What many must be unaware is that Odisha stands a step above the rest of its eastern peers in its celebration of another Rath Yatra of a special kind.
By Bidita Sen
For most people, the famous chariot festival Rath Yatra, celebrated predominately in Odisha, Jharkhand and West Bengal, is synonymous with Lord Jagannath. Idols of the Lord, Balabhadra (his brother) and Subhadra (his sister) sit atop the rath, attracting millions of devotees, who follow the holy convoy.
What many must be unaware is that Odisha stands a step above the rest of its eastern peers in its celebration of another Rath Yatra of a special kind. This is dedicated to Lingaraja, the deity of the Lingaraja temple in Bhubaneswar. It is celebrated in the month of Chaitra on Shukla Ashtami (March-end). Considered as significant as Shivaratri in the state and observed with equal fervour, the five to seven-day event is steeped in the state’s ritualistic traditions.
Legend has it that Ram payed a visit to Ekamra Ksetra during his exile. Lingaraja Mahaprabhu received him as a guest and requested him to spend some time with him. Ram’s birthday fell during the period of stay in Ekamra Ksetra. So Lingaraja Mahaprabhu, along with Devi Parvati, Ganesha and Kartikeya, went on his rath (chariot) to Rameswara Temple, where Rama was staying, to wish him. This journey is celebrated to date as the Rath Yatra of Lingaraja Mahaprabhu. It is also famous as Rukuna Rath Yatra or Ashokastami Yatra.
This distinct and unique piece of information was among the several nuggets of immense historical importance that emanated from Siddhartha Das, an artist who has an exhibition going on in the national capital showcasing models of the Lingaraj and Jagannath temples of Puri.
Das is on a mission — to create national-level awareness on the architecture of the ancient temples. In his own words: “The Jagannath and Lingaraj temples in Odisha, built about a thousand years ago, are iconic examples of Kalinga temple architecture. They have withstood the vagaries of time and nature. A narrative has been created to appreciate the temples in their context through the exhibition that brings to life the sacred architecture, while making apparent the living traditions connected to the temples.”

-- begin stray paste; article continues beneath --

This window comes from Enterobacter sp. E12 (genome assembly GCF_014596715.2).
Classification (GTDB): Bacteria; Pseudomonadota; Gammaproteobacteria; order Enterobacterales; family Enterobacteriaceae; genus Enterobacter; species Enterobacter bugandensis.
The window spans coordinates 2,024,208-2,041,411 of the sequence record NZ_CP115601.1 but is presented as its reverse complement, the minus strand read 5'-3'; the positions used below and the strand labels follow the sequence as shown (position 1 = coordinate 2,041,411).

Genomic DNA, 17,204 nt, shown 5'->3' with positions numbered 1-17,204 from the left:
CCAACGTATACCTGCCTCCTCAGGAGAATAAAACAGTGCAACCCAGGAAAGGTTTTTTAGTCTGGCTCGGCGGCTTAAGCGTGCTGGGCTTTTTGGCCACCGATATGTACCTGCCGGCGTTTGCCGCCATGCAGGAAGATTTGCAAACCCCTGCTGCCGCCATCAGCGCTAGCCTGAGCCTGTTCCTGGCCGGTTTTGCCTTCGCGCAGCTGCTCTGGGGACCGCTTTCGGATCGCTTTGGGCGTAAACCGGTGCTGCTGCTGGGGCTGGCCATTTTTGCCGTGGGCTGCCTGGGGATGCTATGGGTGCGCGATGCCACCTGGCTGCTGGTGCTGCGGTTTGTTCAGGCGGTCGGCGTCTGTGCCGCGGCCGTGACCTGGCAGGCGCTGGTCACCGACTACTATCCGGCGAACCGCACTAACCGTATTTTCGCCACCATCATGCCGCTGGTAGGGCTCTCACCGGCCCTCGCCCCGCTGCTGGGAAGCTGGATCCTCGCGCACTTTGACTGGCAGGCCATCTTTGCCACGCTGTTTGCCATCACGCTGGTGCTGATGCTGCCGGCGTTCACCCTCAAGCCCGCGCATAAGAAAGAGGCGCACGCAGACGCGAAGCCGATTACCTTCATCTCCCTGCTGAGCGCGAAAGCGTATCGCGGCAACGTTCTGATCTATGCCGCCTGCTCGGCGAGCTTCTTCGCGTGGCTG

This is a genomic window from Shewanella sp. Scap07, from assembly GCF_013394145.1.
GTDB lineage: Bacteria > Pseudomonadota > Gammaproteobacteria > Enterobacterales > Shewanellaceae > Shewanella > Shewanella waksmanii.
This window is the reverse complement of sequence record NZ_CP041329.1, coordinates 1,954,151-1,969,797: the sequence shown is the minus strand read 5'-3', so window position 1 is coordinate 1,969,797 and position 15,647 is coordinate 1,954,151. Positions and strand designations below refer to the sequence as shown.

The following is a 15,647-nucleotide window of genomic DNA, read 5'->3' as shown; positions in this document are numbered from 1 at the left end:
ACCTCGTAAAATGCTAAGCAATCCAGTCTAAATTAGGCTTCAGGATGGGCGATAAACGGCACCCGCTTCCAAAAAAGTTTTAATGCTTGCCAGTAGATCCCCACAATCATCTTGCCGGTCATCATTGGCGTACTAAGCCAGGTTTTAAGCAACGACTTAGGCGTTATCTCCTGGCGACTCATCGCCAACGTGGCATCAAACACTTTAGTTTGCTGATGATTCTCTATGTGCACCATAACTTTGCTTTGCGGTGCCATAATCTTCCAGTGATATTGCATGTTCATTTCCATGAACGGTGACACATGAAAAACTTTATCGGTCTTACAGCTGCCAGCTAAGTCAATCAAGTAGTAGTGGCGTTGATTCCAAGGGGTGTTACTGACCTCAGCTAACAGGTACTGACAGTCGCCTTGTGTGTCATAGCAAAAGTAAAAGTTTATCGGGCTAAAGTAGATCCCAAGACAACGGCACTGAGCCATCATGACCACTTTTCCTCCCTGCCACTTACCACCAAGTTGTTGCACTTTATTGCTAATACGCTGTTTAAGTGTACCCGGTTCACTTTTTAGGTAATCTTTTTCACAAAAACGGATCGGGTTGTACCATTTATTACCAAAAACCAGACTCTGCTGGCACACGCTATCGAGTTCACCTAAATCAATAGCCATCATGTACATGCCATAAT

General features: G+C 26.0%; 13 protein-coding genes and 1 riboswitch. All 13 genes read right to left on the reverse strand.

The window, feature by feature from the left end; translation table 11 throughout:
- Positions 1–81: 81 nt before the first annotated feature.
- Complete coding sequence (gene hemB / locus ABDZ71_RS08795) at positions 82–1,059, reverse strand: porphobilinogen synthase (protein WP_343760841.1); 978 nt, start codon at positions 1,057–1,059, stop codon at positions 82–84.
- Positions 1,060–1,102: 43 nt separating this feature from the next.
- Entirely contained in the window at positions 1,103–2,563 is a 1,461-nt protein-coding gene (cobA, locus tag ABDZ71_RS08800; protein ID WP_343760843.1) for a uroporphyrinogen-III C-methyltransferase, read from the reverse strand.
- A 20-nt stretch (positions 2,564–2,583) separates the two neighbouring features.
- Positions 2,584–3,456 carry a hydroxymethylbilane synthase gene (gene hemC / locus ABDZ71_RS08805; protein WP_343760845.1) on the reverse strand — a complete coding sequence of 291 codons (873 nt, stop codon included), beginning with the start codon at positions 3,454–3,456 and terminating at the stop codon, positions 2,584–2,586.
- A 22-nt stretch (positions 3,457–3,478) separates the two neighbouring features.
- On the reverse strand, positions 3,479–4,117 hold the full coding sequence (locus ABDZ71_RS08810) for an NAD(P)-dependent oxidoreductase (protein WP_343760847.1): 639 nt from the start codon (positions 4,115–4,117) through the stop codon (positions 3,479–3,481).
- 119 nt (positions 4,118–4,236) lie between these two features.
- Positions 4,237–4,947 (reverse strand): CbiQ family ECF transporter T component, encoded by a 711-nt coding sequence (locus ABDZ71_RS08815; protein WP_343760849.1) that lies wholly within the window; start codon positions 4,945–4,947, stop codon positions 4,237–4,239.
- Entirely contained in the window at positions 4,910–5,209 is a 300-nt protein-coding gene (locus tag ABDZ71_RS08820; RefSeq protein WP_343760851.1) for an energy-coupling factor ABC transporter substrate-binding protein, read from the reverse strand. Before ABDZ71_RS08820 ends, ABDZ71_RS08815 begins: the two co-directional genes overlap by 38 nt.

This exhibition is part of a greater project that Siddhartha Das studio is doing for the Odisha government — of setting up two interpretation centres in collaboration with the government. The one on Jagannath temple is being set up in Puri and another will come up Bhubaneswar.
Siddhartha banked heavily on selected verses of the Skanda Purana, considered the largest Mahapurana (a genre of 18 Hindu religious texts) in his attempt to present a narrative through visuals. “We went to a Sanskrit expert to seek explanation. The chosen verses were then translated into English. We wanted to present a narrative through visuals,” says Das.
The temple architecture is very similar to the Nagara style prevalent in north India, but with a strong regional variation — it has a step-like built structure. But unlike the north Indian temples, the Jagannatha Puri temple followed the Rekha Deula architectural style — the deula or sanctum sanctorum, the Mukhashalam, Nata mandir and Bhoga Mandapa.
The main Lingaraja temple is an incredible play of recesses and protrusions, says Das, adding, “We wanted to study and depict each plinth and plank, and create tangible and ductile models.”
The samples in the exhibition have beautifully manifested even the most intricate of carvings, upholding the smallest aspects of design and construction in great detail. “The Lingaraja temple sees a perfect blend of culture and architecture — a facet that we have tried to showcase in the exhibition and the museums. We have worked with local craftsmen communities who are best skilled in their art forms. Each model involves a lot of back and forth work. After constructing a block, artisans revisit the temples to compare and scrutinise,” Das highlights.
As one is transported to the age of majestic architectural glory moving from one model specimen to the other, short films play through projectors on wide screens showing skilled artisans engrossed in their work, giving tangible shape to the concept. “I have a special attachment towards the project as I am half-Gujrati, half-Oriya,” confesses Das. The studio has been working for one-and-a-half years on the projects. The centre for Lingaraja Temple will come up April next year, and the one on Jagannath Temple will take another year.